DCB making a mountain out of a molehill From Orin Davidson in New York
Stabroek News
September 26, 2003

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Guyana has a long-standing reputation in the West Indies for producing outstanding batsmen and one exceptional spin bowler, but the country may soon be better known for battles outside the playing arenas.

Especially in Demerara, when it is not one club seeking to defame and destroy another ,it’s the area board officials who are at each other’s throats.

Presently it’s the Demerara Cricket Board that has jumped into the ring, daring the Guyana Cricket Board to a fling that has been simmering ever since the elections for executive positions of the latter body failed to elicit major changes earlier this year.

Based on the reaction of the DCB to the appointment of Shivnarine Chanderpaul as captain of the Guyana Red Stripe Bowl team, its executives are seemingly more hurt than the anticipated choice Ramnaresh Sarwan.

The strongly-worded press release denouncing the GCB’s decision issued on Tuesday, veils little of the antagonism the DCB has for the Guyana Cricket Board which could only add to the problems plaguing the country’s cricket.

Apart from calling on the GCB to rescind Chanderpaul’s appointment, the DCB gets into a lengthy lamentation on the issue, as if the sport’s future in Guyana is in danger of destruction due to the appointment.

Indeed, it was a big surprise when Sarwan was overlooked for the position, given his recent elevation to the vice-captaincy of the West Indies team, and by not following suit in making him Guyana

captain, the Guyana Board went against the grain of a policy used by most of the West Indian territorial ruling bodies in similar circumstances.

It was an opportunity for the DCB to get nasty and they wasted little time in setting the stage for an unnecessary fight.

Even if they were overruled technically after naming Sarwan, Demerara captain ahead of Chanderpaul for the just concluded Five Star competition, one cannot help but feel the DCB is making a mountain out of a molehill.

In calling for Chanderpaul to relinquish the position, the DCB is fanning the flames of disenchantment and division within the team and among the nation’s cricket population.

And this is hardly a situation we need at this time when Guyana is about to compete in a major competition.

The issue of captaincy of a Guyana team is important, but it should never be used as a weapon by one association against another.

That is exactly the conclusion one gets when the DCB uses strong language such as... This decision can only be described as unbelievable, ludicrous and autocratic. The DCB calls on the GCB to hold themselves accountable to its constituents and the Guyanese nation as a whole for their actions. It is really difficult to fathom or understand the rationale behind the GCB’s decision.”

Such language even goes beyond the line of respect as its tone suggests none for the nation’s parent body which overlooks DCB and the other area boards in the country.

Indeed, it was unexpected the GCB chose Chanderpaul and we all must share Sarwan’s disappointment, yet the issue should not be made out to be the crime of the century.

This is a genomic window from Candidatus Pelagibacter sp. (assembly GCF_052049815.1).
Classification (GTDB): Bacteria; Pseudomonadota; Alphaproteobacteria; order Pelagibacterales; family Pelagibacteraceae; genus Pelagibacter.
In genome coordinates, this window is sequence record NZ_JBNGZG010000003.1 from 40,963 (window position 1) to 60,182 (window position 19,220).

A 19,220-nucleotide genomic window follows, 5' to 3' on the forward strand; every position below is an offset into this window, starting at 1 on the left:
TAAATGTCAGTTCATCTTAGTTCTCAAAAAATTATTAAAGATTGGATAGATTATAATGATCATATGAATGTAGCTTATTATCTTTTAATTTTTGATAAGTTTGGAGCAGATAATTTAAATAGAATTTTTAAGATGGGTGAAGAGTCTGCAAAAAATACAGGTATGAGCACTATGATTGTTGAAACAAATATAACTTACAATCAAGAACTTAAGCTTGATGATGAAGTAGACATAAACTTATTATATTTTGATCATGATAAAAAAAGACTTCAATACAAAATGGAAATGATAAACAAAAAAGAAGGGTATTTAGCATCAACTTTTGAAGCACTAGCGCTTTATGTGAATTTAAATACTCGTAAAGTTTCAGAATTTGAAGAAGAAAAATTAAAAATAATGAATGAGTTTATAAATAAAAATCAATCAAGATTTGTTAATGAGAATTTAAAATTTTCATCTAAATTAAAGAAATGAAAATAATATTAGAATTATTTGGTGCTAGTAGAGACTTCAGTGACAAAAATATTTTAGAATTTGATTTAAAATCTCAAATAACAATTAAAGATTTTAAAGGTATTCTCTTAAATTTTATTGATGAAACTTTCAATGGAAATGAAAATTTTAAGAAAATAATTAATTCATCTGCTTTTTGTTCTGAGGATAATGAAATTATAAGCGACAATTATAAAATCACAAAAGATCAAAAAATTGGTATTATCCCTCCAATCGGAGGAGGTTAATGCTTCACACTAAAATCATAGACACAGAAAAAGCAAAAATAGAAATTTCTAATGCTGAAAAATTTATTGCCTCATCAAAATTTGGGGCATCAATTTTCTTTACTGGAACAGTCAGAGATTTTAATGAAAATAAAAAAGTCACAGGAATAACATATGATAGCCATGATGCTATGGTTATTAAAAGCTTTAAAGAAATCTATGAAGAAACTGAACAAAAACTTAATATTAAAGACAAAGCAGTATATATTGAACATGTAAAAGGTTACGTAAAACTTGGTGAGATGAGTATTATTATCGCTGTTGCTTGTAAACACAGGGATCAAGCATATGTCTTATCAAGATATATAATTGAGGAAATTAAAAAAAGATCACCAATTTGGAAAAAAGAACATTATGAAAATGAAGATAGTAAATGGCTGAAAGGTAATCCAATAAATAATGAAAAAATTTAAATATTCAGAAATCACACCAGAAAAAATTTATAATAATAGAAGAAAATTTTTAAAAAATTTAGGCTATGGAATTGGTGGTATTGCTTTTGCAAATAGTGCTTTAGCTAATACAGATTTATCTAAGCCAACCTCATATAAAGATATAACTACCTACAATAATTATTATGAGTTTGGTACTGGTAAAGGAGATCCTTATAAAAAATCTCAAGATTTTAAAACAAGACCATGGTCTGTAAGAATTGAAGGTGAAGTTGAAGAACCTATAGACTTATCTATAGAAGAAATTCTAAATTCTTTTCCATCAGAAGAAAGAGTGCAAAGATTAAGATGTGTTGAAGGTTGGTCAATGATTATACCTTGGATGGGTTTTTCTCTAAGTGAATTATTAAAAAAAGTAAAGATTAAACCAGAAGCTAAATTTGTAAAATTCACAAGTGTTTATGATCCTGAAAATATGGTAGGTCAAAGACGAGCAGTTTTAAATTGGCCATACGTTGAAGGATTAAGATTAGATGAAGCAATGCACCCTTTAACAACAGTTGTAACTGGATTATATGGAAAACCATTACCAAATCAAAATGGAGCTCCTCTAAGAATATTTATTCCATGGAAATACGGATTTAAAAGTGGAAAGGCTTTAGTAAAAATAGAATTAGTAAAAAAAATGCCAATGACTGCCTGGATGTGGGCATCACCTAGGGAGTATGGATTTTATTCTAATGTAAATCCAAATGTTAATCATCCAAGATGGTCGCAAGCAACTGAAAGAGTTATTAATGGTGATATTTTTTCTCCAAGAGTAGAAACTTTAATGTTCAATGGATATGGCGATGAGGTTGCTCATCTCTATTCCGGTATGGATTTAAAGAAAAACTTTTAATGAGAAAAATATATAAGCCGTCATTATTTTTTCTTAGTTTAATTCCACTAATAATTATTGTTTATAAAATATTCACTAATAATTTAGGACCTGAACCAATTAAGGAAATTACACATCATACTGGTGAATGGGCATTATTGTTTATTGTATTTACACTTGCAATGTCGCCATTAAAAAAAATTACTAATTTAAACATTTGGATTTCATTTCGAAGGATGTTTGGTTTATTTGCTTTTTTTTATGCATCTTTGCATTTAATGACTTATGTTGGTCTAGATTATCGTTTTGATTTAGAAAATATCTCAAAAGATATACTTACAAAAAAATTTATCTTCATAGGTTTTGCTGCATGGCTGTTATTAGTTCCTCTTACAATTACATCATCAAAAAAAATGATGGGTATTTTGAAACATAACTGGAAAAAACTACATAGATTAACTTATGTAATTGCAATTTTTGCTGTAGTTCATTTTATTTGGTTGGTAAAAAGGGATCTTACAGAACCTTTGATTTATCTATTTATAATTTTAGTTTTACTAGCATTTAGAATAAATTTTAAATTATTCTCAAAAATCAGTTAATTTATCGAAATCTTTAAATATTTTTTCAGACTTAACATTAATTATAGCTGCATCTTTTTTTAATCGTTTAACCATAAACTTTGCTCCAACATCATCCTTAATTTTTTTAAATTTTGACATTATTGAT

The captaincy is important to any player, and everyone knows that it carries tremendous prestige and improves the earning capacity of the West Indian who wins it, but at this time a row over the Guyana appointment will do this country’s cricket no good.

Sarwan will miss out on an opportunity to have hands-on experience to aid his grooming for the West Indies position but surely the West Indies selectors will not go back to Ridley Jacobs or Wavell Hinds for the W.I. vice captaincy because of the decision.

Thus our administrators must understand that raising hell about it should not be Guyana’s priority right now.

Both Sarwan and Chanderpaul are unproven captains and whether or not either is appointed, it is unlikely to be a big factor in Guyana winning the Red Stripe Bowl.

Instead the officials of the Demerara Cricket Board could have made their feelings known in a less antagonistic manner rather than stir up trouble within the ranks and influence fans to take sides.

We want our players to perform 100 percent but this ruckus could have the opposite effect.

Like any other player, Chanderpaul is one with aspirations and it is downright degrading to ask him to be a man and give up the captaincy.

Not even Sarwan it is certain, would desire such humiliation for any player.

Unfortunately many sports administrators in Guyana do not share such sentiments and are only interested in satisfying their personal thirst for power and publicity at the expense of everyone else.

For the said reason, no cricket has not and will not be played in Demerara in 2003 because of a similar fight among administrators that has gone to the courts.

No one seems to care that the inactivity is stalling the development of the young and not so-young players and will further drive the established ones away to Trinidad and Tobago, New York and elsewhere.

From all indications the Demerara stalemate will continue well into 2004 as these s- called warriors continue the fight without letup.

Little do these people realize that they are not the most important stake holders in the sport. Some think they are bigger that the players and the sport, and not only in cricket.

But the sooner they realize their folly, Guyana’s sport will be better prepared for real development.